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Wolfish

John Sutherland: The pushiness of young men in a hurry, 5 May 2005

Publisher 
by Tom Maschler.
Picador, 294 pp., £20, March 2005, 0 330 48420 6
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British Book Publishing as a Business since the 1960s 
by Eric de Bellaigue.
British Library, 238 pp., £19.95, January 2004, 0 7123 4836 0
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Penguin Special: The Life and Times of Allen Lane 
by Jeremy Lewis.
Viking, 484 pp., £25, May 2005, 0 670 91485 1
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... Hemingway shot himself. His death is the only regret of my magnificent career.’ The cartoonist Martin Rowson got the last laugh in the Independent on Sunday, with a riff on the ‘body of literature’: ‘And yet where are Publishers in this Corporeal Plan?/You’ll see them as a TAPEWORM if you do a CT scan.’ Alongside these lines was a caricature of ...

Into the Eisenshpritz

Elif Batuman: Superheroes, 10 April 2008

Life, in Pictures: Autobiographical Stories 
by Will Eisner.
Norton, 493 pp., £18.99, November 2007, 978 0 393 06107 9
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Epileptic 
by David B..
Cape, 368 pp., £12.99, March 2006, 0 224 07920 4
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Shortcomings 
by Adrian Tomine.
Faber, 108 pp., £12.99, September 2007, 978 0 571 23329 8
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Misery Loves Comedy 
by Ivan Brunetti.
Fantagraphics, 172 pp., £15.99, April 2007, 978 1 56097 792 6
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... The Fantastic Four, The Incredible Hulk, The X-Men and Doctor Strange, was born Stanley Martin Lieber. And the first issue of Superman was published, in 1938, by two young American Jews, Jerry Siegel and Joe Shuster. As Michael Chabon wrote in The Amazing Adventures of Kavalier & Clay (2000), whose protagonists are loosely based on Siegel and ...

Skipwith and Anktill

David Wootton: Tudor Microhistory, 10 August 2000

Travesties and Transgressions in Tudor and Stuart England 
by David Cressy.
Oxford, 351 pp., £25, November 1999, 0 19 820781 6
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A House in Gross Disorder: Sex, Law, and the Second Earl of Castlehaven 
by Cynthia Herrup.
Oxford, 216 pp., £18.99, December 1999, 0 19 512518 5
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... coined by Italians, but used to describe above all the work of Natalie Zemon Davis (The Return of Martin Guerre, 1983) and Robert Darnton (The Great Cat Massacre, 1984). Microhistorians have turned to the verbatim records of interrogations kept in the law courts of early modern Europe (or at least those parts of Europe where Roman law procedures were ...

Qui êtes-vous, Sir Moses?

C.R. Whittaker, 6 March 1986

Ancient History: Evidence and Models 
by M.I. Finley.
Chatto, 131 pp., £12.95, September 1985, 0 7011 3003 2
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... to be his natural allies we have to understand something of Finley’s background. Whether or not Martin Jay is correct in The Dialectical Imagination in crediting the Frankfurt Institut für Sozialforschung with such an influential part in the revitalisation of Marxism in the Thirties and Forties through the development of what they called Critical Theory ...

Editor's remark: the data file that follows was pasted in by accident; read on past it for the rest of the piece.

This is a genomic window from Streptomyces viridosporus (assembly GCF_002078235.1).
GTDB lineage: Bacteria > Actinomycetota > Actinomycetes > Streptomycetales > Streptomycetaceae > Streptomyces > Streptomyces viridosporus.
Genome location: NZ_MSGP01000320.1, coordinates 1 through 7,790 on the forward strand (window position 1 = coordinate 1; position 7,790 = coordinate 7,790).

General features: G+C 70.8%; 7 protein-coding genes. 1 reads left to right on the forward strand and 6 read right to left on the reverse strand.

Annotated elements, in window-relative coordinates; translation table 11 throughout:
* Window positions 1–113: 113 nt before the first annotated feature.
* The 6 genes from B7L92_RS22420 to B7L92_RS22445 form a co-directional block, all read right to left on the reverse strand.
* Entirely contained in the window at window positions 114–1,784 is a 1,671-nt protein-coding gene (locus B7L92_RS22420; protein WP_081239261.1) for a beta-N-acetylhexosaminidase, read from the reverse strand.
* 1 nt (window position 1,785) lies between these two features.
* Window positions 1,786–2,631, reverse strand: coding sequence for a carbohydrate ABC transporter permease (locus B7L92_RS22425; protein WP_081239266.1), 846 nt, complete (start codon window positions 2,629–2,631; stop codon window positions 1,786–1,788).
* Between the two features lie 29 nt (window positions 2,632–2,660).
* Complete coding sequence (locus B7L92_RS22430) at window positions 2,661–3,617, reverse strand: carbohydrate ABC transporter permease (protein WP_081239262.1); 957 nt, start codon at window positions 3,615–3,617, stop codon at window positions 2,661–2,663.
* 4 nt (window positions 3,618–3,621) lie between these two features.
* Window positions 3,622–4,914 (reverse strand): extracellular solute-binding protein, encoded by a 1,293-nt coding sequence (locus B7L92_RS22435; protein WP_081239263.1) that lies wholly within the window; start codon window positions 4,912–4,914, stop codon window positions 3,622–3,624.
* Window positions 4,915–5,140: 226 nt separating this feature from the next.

Give or take a dead Scotsman

Liam McIlvanney: James Kelman’s witterings, 22 July 2004

You Have to Be Careful in the Land of the Free 
by James Kelman.
Hamish Hamilton, 437 pp., £12.99, June 2004, 0 241 14233 4
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... Kelman’s tactic is to apply the procedures of detective fiction to refractory material. Where Holmes or Maigret are faced with specific instrumental problems (who poisoned the old vicar? what was the time of death?), Jerry’s conundrums (‘What distinguishes one life from another?’; ‘What do I mean "hame"’?; ‘Where do thoughts originate?’) are ...

On the Salieri Express

John Sutherland, 24 September 1992

Doctor Criminale 
by Malcolm Bradbury.
Secker, 343 pp., £14.99, September 1992, 0 436 20115 1
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The Promise of Light 
by Paul Watkins.
Faber, 217 pp., £14.99, September 1992, 0 571 16715 2
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The Absolution Game 
by Paul Sayer.
Constable, 204 pp., £13.99, June 1992, 0 09 471460 6
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The Troublesome Offspring of Cardinal Guzman 
by Louis de Bernières.
Secker, 388 pp., £14.99, August 1992, 0 436 20114 3
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Written on the Body 
by Jeanette Winterson.
Cape, 190 pp., £13.99, September 1992, 0 224 03587 8
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... after the Cold War’. In addition to Bradbury’s invented personages the conferees include Martin Amis, Günter Grass and Susan Sontag (she skips one of the later conferences in the narrative, on the grounds that there is something more interesting going on in Northern Italy). Bradbury’s Villa Barolo is funded by the American Magno Foundation ...

Eat butterflies with me?

Patricia Lockwood, 5 November 2020

Think, Write, Speak: Uncollected Essays, Reviews, Interviews and Letters to the Editor 
by Vladimir Nabokov, edited by Brian Boyd and Anastasia Tolstoy.
Penguin, 576 pp., £12.99, November, 978 0 14 139838 9
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... dark. The rubies move: they are better, they are beetles.When he entered the university it took Martin a long time to decide on a field of study. There were so many, and all were fascinating. He procrastinated on their outskirts, finding everywhere the same magical spring of vital elixir. He was excited by the viaduct suspended over an alpine precipice, by ...